The large cap valuation strategy already has several ETFs in it. It is based on the premise that large American companies are still selling at reasonable multiples of earnings, and arguably present the best value in the market after the historic run in stocks since March 2009.  

DLN is the symbol for the WisdomTree LargeCap Dividend Fund. This ETF has an expense ratio of .28%. Total assets are currently close to 600 million. The weighting is 100% in U.S. companies. The dividend yield is close to 3% at the current price. As of yesterday, the fund had 301 holdings but the index is weighted in the top 20 names: 


This particular ETF would not include Google or Apple, which do not pay a dividend, but those companies would be included in the ETF OEF which is for the S & P 100, which includes some non-dividend paying companies. iShares S&P 100 Index Fund (OEF): Holdings 

Other ETFs currently owned that would be part of the Large Cap Valuation strategy include 100 shares of OEF and VV: Added 100 OEF at 49.11 (second 100 shares bought, reinvesting dividend) Bought 100 VV at 54 (November 2010). 

I have also booked some profits from this particular ETF strategy. {BOUGHT 100 VV at $41.45 (MAY 2009)-- Sold 102 VV at 49.43 Bought 100 OEF at 49.61 (JUNE 2010) Sold: 100 of the 200 shares of OEF at 54.94 Bought 100 DHS at 35.32 Sold:  100 DHS @ 38.16}

Most of my positions are in individual large cap stocks. 
  
WisdomTree LargeCap Dividend Fund (DLN) closed at 48.37 in trading today, up .5% or 24 cents. 

7. Coca Cola (own)( Large Cap Valuation Strategy & Common Stock Dividend Growth Strategy): Buying KO at 38.72 did not require much courage in March 2009.  Since I am close to my $10,000 limit from the ownership of KO common shares, I am not allowed by one of LB's myriad rules to buy more except through reinvestment of dividends which I have been doing since making that purchase in 2009. I probably would not buy more at the current price anyway. 

KO is part of my dividend growth strategy. As noted in prior posts, this company has been on a long term historical trend of increasing its dividend every 7 years.  Item # 1 Barrons Recommendations and My Trades in The Barron's Columnists' Recommendations in 2009 The criteria for new adds under this strategy are set out in Item # 6  Common Stock Dividend Growth vs. Long Term Investment Grade Bonds 

Coca-Cola Company announced today that it was increasing its quarterly dividend by 7% to 47 cents from 44 cents. At a 7% rate, the dividend will double in about 10.24 years, so a continuation of that rate of increase would alter the historical rate of dividend growth significantly.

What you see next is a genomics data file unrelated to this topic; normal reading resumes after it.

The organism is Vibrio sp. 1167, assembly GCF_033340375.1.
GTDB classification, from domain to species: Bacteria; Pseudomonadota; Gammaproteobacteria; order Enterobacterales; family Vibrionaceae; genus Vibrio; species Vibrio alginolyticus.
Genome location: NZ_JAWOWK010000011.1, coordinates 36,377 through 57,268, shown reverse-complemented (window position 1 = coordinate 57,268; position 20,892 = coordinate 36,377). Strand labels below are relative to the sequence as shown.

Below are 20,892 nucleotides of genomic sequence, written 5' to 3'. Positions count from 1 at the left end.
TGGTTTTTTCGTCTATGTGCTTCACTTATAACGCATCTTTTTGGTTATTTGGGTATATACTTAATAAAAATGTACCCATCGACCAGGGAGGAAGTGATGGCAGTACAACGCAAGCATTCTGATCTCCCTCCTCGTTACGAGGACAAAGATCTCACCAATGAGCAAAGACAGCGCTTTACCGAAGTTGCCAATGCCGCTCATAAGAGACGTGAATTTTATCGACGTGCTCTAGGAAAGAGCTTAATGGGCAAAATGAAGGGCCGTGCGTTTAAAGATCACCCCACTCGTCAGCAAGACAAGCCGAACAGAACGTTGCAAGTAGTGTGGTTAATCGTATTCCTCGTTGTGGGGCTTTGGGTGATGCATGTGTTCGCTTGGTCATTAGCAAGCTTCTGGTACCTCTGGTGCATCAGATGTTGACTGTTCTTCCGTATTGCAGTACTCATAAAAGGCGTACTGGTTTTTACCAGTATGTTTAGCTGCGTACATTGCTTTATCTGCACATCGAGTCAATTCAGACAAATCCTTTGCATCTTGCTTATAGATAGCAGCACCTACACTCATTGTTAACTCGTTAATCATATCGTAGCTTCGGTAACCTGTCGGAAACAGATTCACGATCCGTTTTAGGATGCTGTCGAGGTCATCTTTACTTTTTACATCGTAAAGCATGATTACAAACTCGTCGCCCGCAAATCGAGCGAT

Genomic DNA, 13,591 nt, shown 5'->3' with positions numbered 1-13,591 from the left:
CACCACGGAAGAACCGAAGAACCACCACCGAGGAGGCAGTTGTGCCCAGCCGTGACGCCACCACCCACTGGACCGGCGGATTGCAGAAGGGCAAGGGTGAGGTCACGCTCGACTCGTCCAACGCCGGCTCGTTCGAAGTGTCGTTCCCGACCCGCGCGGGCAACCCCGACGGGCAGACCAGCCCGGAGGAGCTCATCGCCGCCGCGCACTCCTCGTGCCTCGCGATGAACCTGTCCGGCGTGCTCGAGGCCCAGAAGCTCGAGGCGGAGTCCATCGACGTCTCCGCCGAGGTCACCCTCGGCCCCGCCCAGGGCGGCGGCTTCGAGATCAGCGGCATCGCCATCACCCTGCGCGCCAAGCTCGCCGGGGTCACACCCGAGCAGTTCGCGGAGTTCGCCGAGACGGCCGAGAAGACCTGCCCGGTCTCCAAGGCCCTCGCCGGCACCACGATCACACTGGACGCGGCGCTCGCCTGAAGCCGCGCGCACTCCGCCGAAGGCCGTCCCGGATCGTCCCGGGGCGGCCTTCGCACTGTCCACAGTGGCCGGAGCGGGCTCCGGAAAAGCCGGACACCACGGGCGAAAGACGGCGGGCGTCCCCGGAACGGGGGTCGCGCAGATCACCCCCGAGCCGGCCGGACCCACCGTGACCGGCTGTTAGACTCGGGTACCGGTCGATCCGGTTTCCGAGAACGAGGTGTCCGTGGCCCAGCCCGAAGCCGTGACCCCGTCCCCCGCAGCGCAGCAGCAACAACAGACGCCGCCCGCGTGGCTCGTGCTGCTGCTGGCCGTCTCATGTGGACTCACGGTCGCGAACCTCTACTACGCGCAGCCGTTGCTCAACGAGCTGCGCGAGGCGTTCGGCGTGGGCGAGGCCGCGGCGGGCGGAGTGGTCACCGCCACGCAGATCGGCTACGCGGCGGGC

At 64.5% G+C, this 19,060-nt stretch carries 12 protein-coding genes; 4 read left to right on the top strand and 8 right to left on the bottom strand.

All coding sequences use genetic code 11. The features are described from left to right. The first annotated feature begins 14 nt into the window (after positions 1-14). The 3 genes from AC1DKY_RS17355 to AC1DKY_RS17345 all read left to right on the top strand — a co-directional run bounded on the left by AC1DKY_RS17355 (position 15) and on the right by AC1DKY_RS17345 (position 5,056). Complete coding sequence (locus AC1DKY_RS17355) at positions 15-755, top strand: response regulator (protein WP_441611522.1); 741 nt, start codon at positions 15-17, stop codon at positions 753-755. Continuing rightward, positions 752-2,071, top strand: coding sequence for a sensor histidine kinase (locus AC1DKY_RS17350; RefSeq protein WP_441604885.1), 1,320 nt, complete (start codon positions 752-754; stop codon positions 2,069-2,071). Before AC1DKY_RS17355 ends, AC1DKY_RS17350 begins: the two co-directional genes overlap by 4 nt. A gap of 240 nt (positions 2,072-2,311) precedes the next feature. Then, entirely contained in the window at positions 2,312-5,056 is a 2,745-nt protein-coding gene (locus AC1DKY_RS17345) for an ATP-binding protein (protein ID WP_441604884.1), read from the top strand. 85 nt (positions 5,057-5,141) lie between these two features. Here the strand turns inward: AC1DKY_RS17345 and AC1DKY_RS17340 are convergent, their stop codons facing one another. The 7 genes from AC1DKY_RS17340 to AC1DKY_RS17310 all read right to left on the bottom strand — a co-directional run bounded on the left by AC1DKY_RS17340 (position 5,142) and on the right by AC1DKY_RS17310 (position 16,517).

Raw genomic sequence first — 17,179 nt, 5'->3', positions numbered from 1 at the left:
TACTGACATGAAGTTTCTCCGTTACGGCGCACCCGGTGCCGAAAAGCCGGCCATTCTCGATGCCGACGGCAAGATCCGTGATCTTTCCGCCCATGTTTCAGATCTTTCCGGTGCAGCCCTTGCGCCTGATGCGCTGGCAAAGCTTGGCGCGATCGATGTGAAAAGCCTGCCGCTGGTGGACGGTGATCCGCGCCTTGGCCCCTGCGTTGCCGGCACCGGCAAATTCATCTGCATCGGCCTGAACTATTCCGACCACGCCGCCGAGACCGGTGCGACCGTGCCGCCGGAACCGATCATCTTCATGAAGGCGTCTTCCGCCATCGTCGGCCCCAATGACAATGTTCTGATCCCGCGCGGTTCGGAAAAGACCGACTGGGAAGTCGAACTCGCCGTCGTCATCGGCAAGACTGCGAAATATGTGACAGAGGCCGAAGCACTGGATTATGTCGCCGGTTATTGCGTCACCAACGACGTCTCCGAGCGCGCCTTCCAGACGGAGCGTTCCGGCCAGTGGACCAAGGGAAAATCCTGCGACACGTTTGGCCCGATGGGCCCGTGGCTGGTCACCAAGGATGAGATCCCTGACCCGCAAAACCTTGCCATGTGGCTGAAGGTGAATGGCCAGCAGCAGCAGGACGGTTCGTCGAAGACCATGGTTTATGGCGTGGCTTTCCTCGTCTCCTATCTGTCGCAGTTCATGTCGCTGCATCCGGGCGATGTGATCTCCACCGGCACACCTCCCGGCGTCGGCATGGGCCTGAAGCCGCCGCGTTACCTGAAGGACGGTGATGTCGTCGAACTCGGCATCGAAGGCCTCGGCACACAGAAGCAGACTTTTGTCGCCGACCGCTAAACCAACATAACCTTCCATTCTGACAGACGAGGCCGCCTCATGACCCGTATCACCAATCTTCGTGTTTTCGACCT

Coca-Cola closed at $64.55 on Thursday, up $1.15.

8.  Update on  Citigroup Inc. 3% Principal Protected Note Linked to the Russell 2000 (MOU) (own): I bought 100 shares of the "principal protected note", issued by Citigroup Funding, at close to its par value last April: Bought 100 MOU at $10.12  This unsecured senior note pays the greater of 3% or the percentage increase in the Russell 2000 as its annual interest payment. I have not paid much attention to it, but did notice over the past few days that this security was trading at over $13. I could realize close to a 30% profit by selling the shares now:



If this security was in a retirement account, which unfortunately is not the case, I would keep it until maturity. The distributions made by MOU are taxable as, the security is a senior unsecured note.  In addition, Tennessee has no state income tax on any of my income other than most categories of dividends and interest (excludes Tennessee and Federal government interest, etc.). I would not pay a state income tax on the gain from selling MOU, but I would pay a 6% "Hall Income" tax on the dividends after exhausting my standard deduction which is usually exhausted before the end of January. So, it is slightly more tax effective for me to take a $300 gain rather than to receive a $300 interest payment. 

The second annual interest period is set to end on 2/23/2010.  Pricing Supplement  And Monday (2/21) is a holiday. The starting value of the Russell 2000 at the beginning of that period was 625.07. Fortunately, MOU allows for a 37% increase in the Russell 2000 index before triggering a reversion back to its 3% guarantee.  That places the maximum level at 856.3459. There has been no reversion up to today.  The index closed today at 834.02 RUT Historical Prices. Assuming no maximum reversion, this one is due for a big payday. A close at 850 on 2/23/2011, for example, would represent almost a 36% interest payment on the $10 par value.

MOU closed on Thursday at $13.48. 

I have decided to keep it until maturity, unless I become concerned about Citigroup paying off the note at maturity in 2014.  If an investor wants to buy this exchange traded debt obligation at Fidelity, you are out of look.  That firm prohibits new buy order of all exchange traded principal protected notes. Fidelity Prohibits New Purchases of SIPs  I would not buy MOU at its current price anyway. I have limited my purchase of PPNs to prices below their par values or slightly above.   

I made several more trades on Thursday which will be summarized in the next post. Headknocker reminded all traders here at HQ that no more than two trades per week can be made when and if a Stable Vix Pattern forms. That restriction will remain in place until the next Trigger Event. Vix Asset Allocation Model Explained Simply VIX Chart from 2007: Alerts and Triggers Major Disruption of Cyclical Stable Bull VIX Pattern VIX and S & P Compared 1990 to 1997 Vix Charts from 2004 2005 2006 Stable VIX Patterns Phase 1 and Phase 2  Current Status of Vix Asset Allocation Model (1/31/2011 Post)  More on the Vix Model: What it Does not Predict is as Important as What it Does/Parallels to VXO 1987-1988-Volatility Signals Before October 1987 Crash  More on VIX AND ASSET ALLOCATION